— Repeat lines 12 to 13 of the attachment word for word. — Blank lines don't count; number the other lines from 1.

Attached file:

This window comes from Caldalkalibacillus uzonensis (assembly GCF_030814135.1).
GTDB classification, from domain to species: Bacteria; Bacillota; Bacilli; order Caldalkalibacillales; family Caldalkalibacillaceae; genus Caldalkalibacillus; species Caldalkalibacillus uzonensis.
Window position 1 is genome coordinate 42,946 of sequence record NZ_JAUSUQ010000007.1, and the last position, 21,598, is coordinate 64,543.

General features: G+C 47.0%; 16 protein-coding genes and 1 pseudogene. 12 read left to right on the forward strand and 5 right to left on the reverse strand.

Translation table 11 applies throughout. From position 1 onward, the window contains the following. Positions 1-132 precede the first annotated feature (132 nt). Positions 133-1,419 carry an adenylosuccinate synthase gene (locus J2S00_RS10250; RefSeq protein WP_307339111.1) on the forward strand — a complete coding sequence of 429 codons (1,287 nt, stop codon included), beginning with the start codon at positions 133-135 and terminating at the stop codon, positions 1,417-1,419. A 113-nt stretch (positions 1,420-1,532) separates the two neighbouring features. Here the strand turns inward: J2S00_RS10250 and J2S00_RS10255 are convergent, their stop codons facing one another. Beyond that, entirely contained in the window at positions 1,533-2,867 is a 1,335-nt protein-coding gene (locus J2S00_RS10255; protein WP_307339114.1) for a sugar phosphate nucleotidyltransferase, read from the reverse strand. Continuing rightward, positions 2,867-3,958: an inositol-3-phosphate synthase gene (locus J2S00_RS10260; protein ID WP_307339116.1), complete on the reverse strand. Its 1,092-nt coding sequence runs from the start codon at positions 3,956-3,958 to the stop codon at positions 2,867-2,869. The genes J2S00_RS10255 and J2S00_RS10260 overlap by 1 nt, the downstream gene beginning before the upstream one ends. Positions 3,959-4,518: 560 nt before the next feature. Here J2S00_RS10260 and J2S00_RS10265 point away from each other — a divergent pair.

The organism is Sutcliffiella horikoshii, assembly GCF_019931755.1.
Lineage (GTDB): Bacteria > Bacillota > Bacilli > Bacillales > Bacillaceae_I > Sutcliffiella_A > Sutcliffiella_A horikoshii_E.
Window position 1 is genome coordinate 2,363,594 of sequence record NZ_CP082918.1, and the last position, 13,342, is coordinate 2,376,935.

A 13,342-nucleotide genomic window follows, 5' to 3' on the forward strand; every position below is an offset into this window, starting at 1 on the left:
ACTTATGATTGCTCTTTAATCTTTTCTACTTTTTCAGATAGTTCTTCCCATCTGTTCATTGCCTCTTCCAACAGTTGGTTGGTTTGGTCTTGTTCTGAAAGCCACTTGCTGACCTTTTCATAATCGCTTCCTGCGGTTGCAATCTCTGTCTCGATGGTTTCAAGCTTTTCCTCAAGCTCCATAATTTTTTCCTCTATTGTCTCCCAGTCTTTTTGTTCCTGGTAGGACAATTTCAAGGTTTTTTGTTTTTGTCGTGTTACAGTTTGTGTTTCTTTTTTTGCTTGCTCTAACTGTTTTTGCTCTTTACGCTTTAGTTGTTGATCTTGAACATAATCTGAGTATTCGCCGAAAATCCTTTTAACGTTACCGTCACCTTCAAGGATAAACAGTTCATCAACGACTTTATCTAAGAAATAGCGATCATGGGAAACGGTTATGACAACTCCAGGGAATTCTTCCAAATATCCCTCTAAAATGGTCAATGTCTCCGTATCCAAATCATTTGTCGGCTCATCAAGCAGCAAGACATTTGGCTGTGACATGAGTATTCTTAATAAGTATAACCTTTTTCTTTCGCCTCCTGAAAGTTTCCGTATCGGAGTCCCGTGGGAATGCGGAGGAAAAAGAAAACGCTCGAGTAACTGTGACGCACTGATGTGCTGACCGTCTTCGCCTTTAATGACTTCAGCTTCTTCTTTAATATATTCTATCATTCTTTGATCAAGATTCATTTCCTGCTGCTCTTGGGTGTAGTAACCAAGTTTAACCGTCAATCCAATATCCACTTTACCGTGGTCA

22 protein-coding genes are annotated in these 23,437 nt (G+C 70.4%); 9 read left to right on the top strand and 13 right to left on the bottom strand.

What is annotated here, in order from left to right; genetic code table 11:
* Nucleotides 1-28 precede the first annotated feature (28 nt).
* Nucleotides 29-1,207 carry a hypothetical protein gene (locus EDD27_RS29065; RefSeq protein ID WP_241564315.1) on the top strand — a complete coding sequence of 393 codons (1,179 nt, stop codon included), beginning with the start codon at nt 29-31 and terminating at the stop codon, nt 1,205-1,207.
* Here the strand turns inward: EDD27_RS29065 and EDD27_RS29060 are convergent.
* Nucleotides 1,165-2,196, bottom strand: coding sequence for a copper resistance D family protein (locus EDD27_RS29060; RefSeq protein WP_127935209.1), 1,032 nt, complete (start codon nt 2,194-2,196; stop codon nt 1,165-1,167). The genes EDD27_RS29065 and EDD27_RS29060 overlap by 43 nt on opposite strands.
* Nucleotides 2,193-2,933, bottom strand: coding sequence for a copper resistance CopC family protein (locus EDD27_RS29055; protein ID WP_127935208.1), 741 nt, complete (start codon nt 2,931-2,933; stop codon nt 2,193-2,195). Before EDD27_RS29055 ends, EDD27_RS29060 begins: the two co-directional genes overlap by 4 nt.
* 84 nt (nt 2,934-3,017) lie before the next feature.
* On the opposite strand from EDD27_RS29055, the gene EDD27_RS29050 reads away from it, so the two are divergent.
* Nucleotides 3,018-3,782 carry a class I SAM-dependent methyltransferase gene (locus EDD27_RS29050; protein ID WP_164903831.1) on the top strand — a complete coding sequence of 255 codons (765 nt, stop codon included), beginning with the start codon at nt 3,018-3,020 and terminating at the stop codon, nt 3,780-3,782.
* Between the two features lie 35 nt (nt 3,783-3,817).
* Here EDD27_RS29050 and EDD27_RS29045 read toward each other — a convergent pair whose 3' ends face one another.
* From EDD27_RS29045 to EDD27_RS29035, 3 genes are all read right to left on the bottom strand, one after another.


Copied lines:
What is annotated here, in order from left to right; genetic code table 11:
* Nucleotides 1-28 precede the first annotated feature (28 nt).